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Forces in Romeo and Juliet

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Romeo and Juliet is a story of tragedy, written by William Shakespeare during the 16th century. Through his use of imagery and soliloquies, he is able to convey the key ideas from his play to the audience in an engaging composition. His play is based around important forces that mould the events whilst unravelling the storyline in a tense and complex manner. The forces I discuss are fate, hate and love.

Fate is a powerful force in the play of Romeo and Juliet where the events of the two characters were heavily influenced. In William Shakespeare’s tragedy, both Romeo and Juliet are subject to fate even before the play had started. Shakespeare had established immediately within the prologue that the plot of Romeo and Juliet would heavily rely on elements of fate. From the line, “From forth the fatal loins of these two foes, a pair of star-crossed lovers take their life.” audience members learn of the predetermined end of the two protagonists, giving them expectation. In this line, Shakespeare refers to the two lovers as star-crossed, connecting them with the constellations, which in history had the theme of controlling destiny and moulding fate. Farther along the prologue, Shakespeare interpolates the idea of predestination when he refers to the love between Romeo and Juliet as “death-mark’d” referring to the concept that no matter what actions the two take during the course of the play, their destinies remain doomed.

Hate plays a pivotal role in the play, being the roots of violence and influencing the actions that caused the ultimate calamity of the two lovers. Romeo and Juliet are two lovers from contrary houses of hatred and through the Capulet and Montague antagonism; the demise of their latest generation is provoked. Hate is an uncontrollable passion which can lead to devastating consequences, conceivably death. Through the mutual hate of the two families, the love that sprung between Romeo and Juliet was doomed to fail “My only love sprung from my only hate.” This line was quoted by Juliet after she realizes that her only love was born from the Montague family. From the long rivalry between the houses, the unlikely event of the spawns from the two foes fell in love. Juliet also proceeds to state “Tis but my name that is my enemy”, saying that what is keeping herself and Romeo apart is her own family name. This simple but fiery feud caused much frustration and grief within the characters, preventing them from acting out their own desires but also being the epitome of the ultimate catastrophe of their relationship.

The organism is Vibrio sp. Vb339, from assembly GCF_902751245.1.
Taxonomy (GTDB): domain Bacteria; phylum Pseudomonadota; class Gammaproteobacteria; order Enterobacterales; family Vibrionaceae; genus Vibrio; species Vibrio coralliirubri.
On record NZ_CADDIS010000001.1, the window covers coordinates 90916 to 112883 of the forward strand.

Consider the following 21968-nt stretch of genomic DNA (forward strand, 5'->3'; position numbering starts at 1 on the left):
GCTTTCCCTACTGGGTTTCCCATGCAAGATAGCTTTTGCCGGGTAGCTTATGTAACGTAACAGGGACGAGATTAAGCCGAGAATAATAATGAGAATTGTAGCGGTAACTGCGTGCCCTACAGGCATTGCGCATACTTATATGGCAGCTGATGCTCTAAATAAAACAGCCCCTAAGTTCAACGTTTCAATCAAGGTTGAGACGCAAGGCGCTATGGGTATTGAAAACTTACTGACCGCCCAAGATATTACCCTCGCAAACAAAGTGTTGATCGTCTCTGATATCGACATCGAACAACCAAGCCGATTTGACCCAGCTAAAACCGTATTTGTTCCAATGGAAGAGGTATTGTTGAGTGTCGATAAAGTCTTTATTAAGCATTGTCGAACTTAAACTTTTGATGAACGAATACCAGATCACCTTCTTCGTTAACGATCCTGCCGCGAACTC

The play of Romeo and Juliet revolves around the theme of love. In the play, love is not simply just a petty and idealized emotion but a force that influences the entire storyline and all characters within. The love between the Romeo and Juliet is not just a beautiful, pure passion but also chaotic and destructive, bringing violence and death to family, friends and themselves. Love is repeated constantly throughout the story, being connected with violence and hate and also being the greatest expression to their suicide. The most famous quote by Juliet: “O Romeo, Romeo, wherefore art Romeo? Deny thy father and refuse my name, or if thou wilt not, be but sworn my love, and I’ll no longer be a Capulet.” Describes the balcony scene where she asks herself why Romeo must be the son of her greatest enemy. She states that she will deny her own family in order to be with him and this proves how love can override centuries of hate directed to the Montague family. The idea of love having no limit is demonstrated in Romeo’s last words to Juliet before he is banished. “For stony limits cannot hold me out, and what love can do, dares love attempt. Therefore they kinsmen are no stop to me.” Here he announces that nothing shall stop him from being with her and that he’ll do anything for them to be together. Their love for each other is far more important than what comes between then and surpasses the strength of the hatred between their families.

The play of Romeo and Juliet was a powerful and engaging love story which presented many ideas and thoughts. To create such a memorable play, he imposed a number of important forces to the play that dramatically changes how the play would unravel and which influenced the events that occurred. Key forces such as fate, love and hate were active throughout the entire play and were utilized to forge the great play that we have today.

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